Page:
This is the unedited english version of the latest Sankei column, posted by request. Original is here: http://www.sankeibiz.jp/business/news/130114/bsj1301140502000-n1.htm
If you want to know about new digital media, you don’t go to silicon valley, you go to silicon alley. New York City is where all recently major digital media businesses have been born. My home town. Its also the home to BuzzFeed, a well funded, if controversial new media company. Today buzzfeed has a valuation of 200M USD on 20M USD a year in revenue. The company doesn’t want to sell for anything less than 300M USD and investors believe this will soon become a billion dollar media operation.
Buzzfeed.com organizes and creates viral content. When you go to the website you can track popular content trending across the web. Content that is generating “buzz.” The company has a team of 130 employees and recently closed an investment round, raising an additional $20M to fund growth. Total money raised today is 43M but nearly all of the money raised in their previous round is still in the bank, unspent.
While timely, much of the content you find on buzzfeed isn’t by any means traditional news content. For example, one article featured on the website titled “How A Blind Man Takes Beautiful Photos With Instagram” contained one youtube video, two paragraphs and six pictures grabbed from instagram. Despite the fact that its a content company lacking what is considered “traditional content” the company is one of the leading destination sites on the western web.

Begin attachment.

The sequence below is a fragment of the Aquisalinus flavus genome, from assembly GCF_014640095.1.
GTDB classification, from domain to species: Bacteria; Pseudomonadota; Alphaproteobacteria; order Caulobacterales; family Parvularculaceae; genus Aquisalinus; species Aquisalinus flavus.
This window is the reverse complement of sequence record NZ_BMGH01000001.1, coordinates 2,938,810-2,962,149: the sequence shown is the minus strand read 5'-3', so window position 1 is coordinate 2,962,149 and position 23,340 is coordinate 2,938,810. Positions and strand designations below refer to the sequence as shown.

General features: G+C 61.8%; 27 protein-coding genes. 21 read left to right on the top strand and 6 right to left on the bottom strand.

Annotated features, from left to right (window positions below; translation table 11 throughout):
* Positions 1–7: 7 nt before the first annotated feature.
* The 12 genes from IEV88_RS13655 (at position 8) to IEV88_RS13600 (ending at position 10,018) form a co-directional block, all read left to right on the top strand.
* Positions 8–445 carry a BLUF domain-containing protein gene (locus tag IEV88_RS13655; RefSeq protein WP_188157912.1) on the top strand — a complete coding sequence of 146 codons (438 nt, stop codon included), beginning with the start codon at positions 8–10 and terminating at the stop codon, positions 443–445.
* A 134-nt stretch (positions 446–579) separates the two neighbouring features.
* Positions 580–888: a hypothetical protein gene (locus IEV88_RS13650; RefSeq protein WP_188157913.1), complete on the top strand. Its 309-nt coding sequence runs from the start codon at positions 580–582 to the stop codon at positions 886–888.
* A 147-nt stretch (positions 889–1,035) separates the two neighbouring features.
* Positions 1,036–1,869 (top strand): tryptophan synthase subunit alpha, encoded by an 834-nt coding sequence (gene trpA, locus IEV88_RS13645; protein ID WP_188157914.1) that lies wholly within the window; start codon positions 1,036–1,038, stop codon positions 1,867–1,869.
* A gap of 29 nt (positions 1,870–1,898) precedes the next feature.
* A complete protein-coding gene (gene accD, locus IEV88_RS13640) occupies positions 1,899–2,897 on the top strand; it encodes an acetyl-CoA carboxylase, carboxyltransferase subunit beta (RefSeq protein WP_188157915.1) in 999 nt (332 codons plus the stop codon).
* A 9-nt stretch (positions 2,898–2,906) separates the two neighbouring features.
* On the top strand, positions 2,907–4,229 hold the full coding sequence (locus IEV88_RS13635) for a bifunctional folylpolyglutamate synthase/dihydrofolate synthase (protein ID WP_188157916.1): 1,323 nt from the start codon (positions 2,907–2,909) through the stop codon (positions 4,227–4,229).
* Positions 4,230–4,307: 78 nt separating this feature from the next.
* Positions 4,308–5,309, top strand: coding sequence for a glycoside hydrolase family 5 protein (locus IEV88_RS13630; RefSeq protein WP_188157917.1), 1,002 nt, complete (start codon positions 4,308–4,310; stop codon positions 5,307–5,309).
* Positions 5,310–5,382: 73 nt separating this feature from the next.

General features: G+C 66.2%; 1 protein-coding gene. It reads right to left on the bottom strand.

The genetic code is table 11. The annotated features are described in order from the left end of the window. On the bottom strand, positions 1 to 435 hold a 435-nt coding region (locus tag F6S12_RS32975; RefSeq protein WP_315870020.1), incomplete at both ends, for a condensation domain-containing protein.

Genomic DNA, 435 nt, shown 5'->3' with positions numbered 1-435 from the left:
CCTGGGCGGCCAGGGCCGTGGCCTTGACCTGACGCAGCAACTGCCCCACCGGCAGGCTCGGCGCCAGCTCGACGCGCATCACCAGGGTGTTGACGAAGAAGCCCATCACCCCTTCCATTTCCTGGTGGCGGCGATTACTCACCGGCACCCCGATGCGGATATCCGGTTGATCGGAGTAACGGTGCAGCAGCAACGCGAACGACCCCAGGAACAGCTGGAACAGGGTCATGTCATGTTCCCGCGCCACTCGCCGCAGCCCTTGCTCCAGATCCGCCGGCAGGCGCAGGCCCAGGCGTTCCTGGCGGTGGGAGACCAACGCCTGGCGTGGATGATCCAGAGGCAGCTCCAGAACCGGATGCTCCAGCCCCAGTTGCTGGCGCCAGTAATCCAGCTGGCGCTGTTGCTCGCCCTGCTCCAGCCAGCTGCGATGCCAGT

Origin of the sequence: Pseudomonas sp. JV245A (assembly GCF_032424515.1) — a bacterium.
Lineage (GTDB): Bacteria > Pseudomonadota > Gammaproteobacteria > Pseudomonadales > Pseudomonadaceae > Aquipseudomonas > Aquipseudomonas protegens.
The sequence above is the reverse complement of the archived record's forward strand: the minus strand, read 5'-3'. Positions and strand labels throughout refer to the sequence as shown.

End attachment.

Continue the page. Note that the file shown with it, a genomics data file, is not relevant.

A recent article titled “21 photos that will restore your faith in humanity” garnered more than 10 million views and 2M likes on facebook. Making it one of the most viewed articles on the site for the month. Given that the site averages 40M unique users a month, the article which only contained photos with descriptions had a significant impact on traffic and raised a lot of questions about this new form of media.
The management of the company comes from a significant pedigree. The founder of the company Jonah Peretti was also the co-founder of huffington post and much of the engineering and analytics team are former Huffington Post engineers. So this is an experienced team of online content creators and promoters and it shows. While behind in revenue, the site already has more traffic than Huffington Post had when it was sold for $315M USD or Bleacher Report, a similar new media site dedicated to sports that was sold for $200M.
The reason that Buzzfeed is behind these other media companies in revenue is because Buzzfeed has a non-traditional business model for online media companies. They don’t sell banner advertisements. Only sponsored content. They specialize in creating paid content that is optimized to go viral. While its not guaranteed that content will always go viral, a hit that reaches 10M unique users is significantly less expensive than paying per impression on a traditional media site.
In addition to the challenges the company will have growing revenue to become that billion dollar company the site isn’t without its controversy. The content and site is optimized to make it easy for content to go viral on the web with a focus on what is likely to do well on facebook and twitter. But much of their content is compiled from what is already trending on other sites like facebook and twitter.